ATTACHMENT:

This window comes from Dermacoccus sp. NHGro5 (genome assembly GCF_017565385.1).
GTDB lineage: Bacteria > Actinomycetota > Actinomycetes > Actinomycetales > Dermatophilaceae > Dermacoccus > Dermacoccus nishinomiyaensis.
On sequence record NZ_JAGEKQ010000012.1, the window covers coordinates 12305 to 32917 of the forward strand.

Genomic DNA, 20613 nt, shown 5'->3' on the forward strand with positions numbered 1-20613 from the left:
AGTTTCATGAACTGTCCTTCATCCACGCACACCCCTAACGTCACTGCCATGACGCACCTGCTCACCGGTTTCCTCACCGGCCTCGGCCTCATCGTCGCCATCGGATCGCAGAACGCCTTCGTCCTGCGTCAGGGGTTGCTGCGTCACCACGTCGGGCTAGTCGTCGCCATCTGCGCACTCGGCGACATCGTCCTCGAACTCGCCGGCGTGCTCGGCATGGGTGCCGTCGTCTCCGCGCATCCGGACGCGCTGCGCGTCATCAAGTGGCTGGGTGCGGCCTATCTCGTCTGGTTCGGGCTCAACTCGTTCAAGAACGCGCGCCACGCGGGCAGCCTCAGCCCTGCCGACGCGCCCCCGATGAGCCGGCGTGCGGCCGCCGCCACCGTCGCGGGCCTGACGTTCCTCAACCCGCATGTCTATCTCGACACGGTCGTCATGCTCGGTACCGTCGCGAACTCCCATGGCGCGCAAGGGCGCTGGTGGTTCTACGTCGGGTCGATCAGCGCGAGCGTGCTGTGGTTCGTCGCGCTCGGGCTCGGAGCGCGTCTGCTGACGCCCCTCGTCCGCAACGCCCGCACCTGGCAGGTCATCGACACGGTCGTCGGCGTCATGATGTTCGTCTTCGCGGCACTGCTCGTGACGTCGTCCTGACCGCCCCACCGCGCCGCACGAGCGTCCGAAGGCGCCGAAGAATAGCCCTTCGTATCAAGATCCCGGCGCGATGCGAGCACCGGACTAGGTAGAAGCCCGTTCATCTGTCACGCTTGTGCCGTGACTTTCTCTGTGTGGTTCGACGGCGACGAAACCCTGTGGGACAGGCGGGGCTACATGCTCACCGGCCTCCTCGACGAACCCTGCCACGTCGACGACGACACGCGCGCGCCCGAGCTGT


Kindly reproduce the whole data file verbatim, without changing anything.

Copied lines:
This window comes from Dermacoccus sp. NHGro5 (genome assembly GCF_017565385.1).
GTDB lineage: Bacteria > Actinomycetota > Actinomycetes > Actinomycetales > Dermatophilaceae > Dermacoccus > Dermacoccus nishinomiyaensis.
On sequence record NZ_JAGEKQ010000012.1, the window covers coordinates 12305 to 32917 of the forward strand.

Genomic DNA, 20613 nt, shown 5'->3' on the forward strand with positions numbered 1-20613 from the left:
AGTTTCATGAACTGTCCTTCATCCACGCACACCCCTAACGTCACTGCCATGACGCACCTGCTCACCGGTTTCCTCACCGGCCTCGGCCTCATCGTCGCCATCGGATCGCAGAACGCCTTCGTCCTGCGTCAGGGGTTGCTGCGTCACCACGTCGGGCTAGTCGTCGCCATCTGCGCACTCGGCGACATCGTCCTCGAACTCGCCGGCGTGCTCGGCATGGGTGCCGTCGTCTCCGCGCATCCGGACGCGCTGCGCGTCATCAAGTGGCTGGGTGCGGCCTATCTCGTCTGGTTCGGGCTCAACTCGTTCAAGAACGCGCGCCACGCGGGCAGCCTCAGCCCTGCCGACGCGCCCCCGATGAGCCGGCGTGCGGCCGCCGCCACCGTCGCGGGCCTGACGTTCCTCAACCCGCATGTCTATCTCGACACGGTCGTCATGCTCGGTACCGTCGCGAACTCCCATGGCGCGCAAGGGCGCTGGTGGTTCTACGTCGGGTCGATCAGCGCGAGCGTGCTGTGGTTCGTCGCGCTCGGGCTCGGAGCGCGTCTGCTGACGCCCCTCGTCCGCAACGCCCGCACCTGGCAGGTCATCGACACGGTCGTCGGCGTCATGATGTTCGTCTTCGCGGCACTGCTCGTGACGTCGTCCTGACCGCCCCACCGCGCCGCACGAGCGTCCGAAGGCGCCGAAGAATAGCCCTTCGTATCAAGATCCCGGCGCGATGCGAGCACCGGACTAGGTAGAAGCCCGTTCATCTGTCACGCTTGTGCCGTGACTTTCTCTGTGTGGTTCGACGGCGACGAAACCCTGTGGGACAGGCGGGGCTACATGCTCACCGGCCTCCTCGACGAACCCTGCCACGTCGACGACGACACGCGCGCGCCCGAGCTGT